# Clump::updateProperties

Hi,

I would like to make some modification to updateProperties function in clump.cpp line 99. First I wonder where the function is called. It seems not in NewtonIntegrator.cpp.

I guess if this function works, the properties of the clump, including inertia and mass, will be computated in each step based on clump members' (sphere) mass and position. But I found if I assigned the inertia and mass directly to the clump using O.bodies[clumpid].state.inertia=xxx, it keeps constant in later steps, won't be updated via sphere mass and position. Does that mean we can just give a right mass and inertia to the clump and it will be used in the movement computation always?

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2013-06-19
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2013-06-19
 Christian Jakob (jakob-ifgt) said on 2013-06-19: #1

I do not really understand, why you want to compute inertia "in each step" ...
Inertia of a body is constant since mass (or shape) does not change. So it is calculated once after creating or modifiing a clump*. There is no need to calculate it in each step.

Inertia tensor is actually just approximated in Yade [1]. It is simply the sum of all inertia tensors of clump members. If you need a more exactly inertia tensor, you can try to improve the section between line 121 [2] and 124. For this you can have a look how you can get inertia tensor by integration [3]. I just found a german entry in wiki (no english, sorry) about inertia tensor.

Feel free if you want to improve this section.

Regards,

Christian

*Clump::updateProperties is called by following methods:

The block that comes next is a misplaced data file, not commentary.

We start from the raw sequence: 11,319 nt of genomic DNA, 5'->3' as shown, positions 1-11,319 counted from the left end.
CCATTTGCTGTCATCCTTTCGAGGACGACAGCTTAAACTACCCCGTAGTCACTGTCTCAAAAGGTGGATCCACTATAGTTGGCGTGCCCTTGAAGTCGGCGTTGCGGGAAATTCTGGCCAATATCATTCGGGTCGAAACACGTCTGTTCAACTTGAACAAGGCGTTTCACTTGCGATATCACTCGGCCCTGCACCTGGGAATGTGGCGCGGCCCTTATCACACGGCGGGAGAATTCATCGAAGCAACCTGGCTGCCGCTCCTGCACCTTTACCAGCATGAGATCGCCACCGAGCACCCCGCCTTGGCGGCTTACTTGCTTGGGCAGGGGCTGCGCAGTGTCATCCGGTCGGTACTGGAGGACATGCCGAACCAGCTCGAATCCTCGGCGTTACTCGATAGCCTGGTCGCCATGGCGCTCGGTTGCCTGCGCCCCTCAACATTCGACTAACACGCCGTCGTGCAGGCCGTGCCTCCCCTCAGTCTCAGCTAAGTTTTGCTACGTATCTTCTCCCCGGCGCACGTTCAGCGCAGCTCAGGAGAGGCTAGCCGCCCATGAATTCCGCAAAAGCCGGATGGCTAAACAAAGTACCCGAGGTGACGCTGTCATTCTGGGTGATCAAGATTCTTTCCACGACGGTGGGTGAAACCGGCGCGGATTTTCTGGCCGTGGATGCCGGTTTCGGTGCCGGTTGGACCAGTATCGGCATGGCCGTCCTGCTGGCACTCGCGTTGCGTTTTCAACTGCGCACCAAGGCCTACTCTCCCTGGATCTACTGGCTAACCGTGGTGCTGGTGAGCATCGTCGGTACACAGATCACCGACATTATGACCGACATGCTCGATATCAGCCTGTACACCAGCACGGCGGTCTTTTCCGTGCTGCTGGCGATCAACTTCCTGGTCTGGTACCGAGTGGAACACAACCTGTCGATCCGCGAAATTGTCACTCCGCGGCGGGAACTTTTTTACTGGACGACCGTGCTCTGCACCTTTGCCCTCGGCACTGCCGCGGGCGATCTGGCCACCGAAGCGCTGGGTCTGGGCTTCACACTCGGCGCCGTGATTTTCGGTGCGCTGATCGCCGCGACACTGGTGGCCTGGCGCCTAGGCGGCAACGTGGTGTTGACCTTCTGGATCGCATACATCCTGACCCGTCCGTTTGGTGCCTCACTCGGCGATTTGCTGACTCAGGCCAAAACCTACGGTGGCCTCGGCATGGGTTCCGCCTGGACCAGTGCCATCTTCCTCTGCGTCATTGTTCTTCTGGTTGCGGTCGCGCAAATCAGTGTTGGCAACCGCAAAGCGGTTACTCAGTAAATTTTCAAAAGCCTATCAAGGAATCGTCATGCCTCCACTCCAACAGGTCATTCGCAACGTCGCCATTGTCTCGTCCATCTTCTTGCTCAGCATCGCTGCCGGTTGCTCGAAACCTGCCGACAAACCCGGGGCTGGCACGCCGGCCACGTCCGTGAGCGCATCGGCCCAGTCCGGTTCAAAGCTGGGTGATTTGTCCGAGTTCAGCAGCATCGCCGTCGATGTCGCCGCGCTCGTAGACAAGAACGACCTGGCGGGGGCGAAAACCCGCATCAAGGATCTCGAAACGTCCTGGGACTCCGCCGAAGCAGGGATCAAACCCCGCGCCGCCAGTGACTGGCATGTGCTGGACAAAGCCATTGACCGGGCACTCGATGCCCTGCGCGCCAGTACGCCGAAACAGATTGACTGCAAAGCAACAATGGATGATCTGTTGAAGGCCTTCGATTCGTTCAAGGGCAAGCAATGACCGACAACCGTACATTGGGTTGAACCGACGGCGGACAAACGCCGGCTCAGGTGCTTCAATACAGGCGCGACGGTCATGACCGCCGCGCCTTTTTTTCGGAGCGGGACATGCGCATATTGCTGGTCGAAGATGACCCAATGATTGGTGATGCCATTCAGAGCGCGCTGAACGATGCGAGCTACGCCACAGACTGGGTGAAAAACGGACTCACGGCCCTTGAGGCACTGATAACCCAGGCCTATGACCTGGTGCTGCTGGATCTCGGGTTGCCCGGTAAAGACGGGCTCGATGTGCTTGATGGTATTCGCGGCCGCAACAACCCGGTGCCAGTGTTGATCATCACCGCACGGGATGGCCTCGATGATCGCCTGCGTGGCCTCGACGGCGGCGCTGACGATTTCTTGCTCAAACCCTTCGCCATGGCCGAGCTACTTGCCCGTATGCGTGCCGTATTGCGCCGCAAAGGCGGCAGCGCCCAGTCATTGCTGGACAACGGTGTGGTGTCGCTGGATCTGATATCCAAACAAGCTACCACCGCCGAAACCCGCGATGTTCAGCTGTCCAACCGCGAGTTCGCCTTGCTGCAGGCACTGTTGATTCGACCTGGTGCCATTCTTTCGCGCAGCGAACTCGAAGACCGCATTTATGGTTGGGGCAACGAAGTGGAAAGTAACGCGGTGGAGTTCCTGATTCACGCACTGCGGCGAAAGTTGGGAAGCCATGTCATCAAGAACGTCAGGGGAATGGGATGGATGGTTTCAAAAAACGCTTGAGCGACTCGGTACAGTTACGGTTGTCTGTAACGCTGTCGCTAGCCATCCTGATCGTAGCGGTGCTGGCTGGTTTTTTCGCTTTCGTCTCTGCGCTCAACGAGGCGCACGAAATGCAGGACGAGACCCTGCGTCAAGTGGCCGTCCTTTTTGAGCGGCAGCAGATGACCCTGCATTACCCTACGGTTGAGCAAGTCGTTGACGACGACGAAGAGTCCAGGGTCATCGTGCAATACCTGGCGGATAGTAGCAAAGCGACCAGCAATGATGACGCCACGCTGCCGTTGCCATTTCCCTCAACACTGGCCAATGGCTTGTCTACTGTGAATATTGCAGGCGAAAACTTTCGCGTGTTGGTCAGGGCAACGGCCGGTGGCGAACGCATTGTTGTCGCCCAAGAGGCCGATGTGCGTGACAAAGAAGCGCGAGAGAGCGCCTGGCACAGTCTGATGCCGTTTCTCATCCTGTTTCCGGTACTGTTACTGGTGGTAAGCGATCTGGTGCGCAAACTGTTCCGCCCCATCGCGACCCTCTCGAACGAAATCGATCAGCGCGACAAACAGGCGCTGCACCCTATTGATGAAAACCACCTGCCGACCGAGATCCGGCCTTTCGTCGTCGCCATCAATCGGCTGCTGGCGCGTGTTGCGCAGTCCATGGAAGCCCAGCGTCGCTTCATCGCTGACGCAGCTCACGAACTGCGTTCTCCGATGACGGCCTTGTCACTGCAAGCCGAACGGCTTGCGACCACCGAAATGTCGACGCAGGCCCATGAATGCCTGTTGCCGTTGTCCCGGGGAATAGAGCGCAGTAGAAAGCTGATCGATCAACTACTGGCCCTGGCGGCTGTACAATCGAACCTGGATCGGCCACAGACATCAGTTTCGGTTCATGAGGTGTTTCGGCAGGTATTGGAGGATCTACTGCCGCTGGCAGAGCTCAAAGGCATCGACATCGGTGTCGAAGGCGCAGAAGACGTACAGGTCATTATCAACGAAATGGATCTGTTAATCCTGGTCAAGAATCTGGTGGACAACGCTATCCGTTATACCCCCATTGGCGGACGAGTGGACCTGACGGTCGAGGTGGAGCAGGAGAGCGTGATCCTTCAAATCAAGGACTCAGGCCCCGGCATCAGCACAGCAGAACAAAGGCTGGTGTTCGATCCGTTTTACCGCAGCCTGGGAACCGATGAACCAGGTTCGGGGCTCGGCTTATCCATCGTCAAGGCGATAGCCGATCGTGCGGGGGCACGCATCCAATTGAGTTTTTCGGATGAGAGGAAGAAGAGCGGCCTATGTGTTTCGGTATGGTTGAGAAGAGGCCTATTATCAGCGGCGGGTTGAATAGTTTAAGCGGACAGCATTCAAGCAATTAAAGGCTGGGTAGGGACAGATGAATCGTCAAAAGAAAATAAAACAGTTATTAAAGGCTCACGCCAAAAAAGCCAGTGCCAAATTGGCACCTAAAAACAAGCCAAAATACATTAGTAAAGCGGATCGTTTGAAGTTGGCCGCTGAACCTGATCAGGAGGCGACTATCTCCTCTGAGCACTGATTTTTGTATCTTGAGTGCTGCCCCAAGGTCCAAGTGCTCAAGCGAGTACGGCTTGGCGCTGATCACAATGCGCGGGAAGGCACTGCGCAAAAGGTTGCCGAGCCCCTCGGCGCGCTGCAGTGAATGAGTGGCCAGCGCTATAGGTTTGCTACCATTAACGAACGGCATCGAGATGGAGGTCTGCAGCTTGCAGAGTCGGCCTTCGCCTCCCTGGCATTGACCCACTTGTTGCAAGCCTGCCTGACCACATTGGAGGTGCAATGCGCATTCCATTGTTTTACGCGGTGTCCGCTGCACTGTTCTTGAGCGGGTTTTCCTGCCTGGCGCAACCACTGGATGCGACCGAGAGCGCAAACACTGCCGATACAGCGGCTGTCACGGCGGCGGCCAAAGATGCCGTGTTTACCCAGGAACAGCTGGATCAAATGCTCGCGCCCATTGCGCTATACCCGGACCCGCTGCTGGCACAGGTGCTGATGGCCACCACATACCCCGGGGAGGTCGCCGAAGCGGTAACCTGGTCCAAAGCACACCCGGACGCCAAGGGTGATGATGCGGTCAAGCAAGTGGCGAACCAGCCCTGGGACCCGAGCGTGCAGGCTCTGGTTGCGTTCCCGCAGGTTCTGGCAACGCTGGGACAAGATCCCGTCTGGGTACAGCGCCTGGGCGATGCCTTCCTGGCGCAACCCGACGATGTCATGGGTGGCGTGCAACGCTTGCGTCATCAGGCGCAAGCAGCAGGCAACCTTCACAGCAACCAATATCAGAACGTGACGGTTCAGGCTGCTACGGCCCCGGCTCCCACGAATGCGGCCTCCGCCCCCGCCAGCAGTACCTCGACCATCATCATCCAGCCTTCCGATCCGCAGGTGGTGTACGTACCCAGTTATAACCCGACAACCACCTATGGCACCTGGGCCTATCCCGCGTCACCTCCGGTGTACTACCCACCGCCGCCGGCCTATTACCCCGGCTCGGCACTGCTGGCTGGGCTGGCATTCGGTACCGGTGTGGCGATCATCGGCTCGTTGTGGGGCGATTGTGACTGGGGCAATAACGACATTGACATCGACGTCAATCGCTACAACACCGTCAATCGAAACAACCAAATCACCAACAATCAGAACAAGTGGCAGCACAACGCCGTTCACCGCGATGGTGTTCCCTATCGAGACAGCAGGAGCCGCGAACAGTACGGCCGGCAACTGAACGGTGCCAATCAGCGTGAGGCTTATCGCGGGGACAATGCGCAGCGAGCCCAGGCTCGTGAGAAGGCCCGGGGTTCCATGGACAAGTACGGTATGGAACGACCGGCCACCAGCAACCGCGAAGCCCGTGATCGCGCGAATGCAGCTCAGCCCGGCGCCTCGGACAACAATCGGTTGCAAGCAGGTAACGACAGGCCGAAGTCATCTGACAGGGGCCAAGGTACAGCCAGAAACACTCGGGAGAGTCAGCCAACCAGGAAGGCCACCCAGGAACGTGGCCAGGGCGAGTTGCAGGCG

- clump()
- appendClumped()
- replaceByClumps()
- releaseFromClump()

 kelaogui (kelaogui91) said on 2013-06-19: #2

Oh, yes. I think I made a mistake in understanding the whole thing. Now I get your idea.
Thanks very much, Christian.

 Bruno Chareyre (bruno-chareyre) said on 2013-06-19: #3

Christian, what about the Monte-Carlo method?
Isn't it a better approximation that sum of members inertia?

 kelaogui (kelaogui91) said on 2013-06-19: #4

I think Monte Carlo is a good way. But for 3d clump and large sample, the computation consuming will be a problem and also, it's still an approximation,right?

 Christian Jakob (jakob-ifgt) said on 2013-06-19: #5

@bruno: yes, it should basically look like getClumpVolume()

@kelaogui: Of course it is time consuming, but it is just calculated once. Also the user can choose the accurateness by number of points for integration/summation. The higher numTries, the better the result but also the longer the calculation ...

 Jan Stránský (honzik) said on 2013-06-19: #6

It depends on the fact, if the bodies of one clump are overlapping or not.
If they overlap, the Monte Carlo method is the easiest way from
implementation point of view. On the other hand, If they do not overlap,
than the "sum of members inertia" is the fastest as well as exact approach.
Jan

2013/6/19 Christian Jakob <email address hidden>

> Question #230986 on Yade changed:
>
> Christian Jakob posted a new comment:
> @bruno: yes, it should basically look like getClumpVolume()
>
>
> @kelaogui: Of course it is time consuming, but it is just calculated
> once. Also the user can choose the accurateness by number of points for
> integration/summation. The higher numTries, the better the result but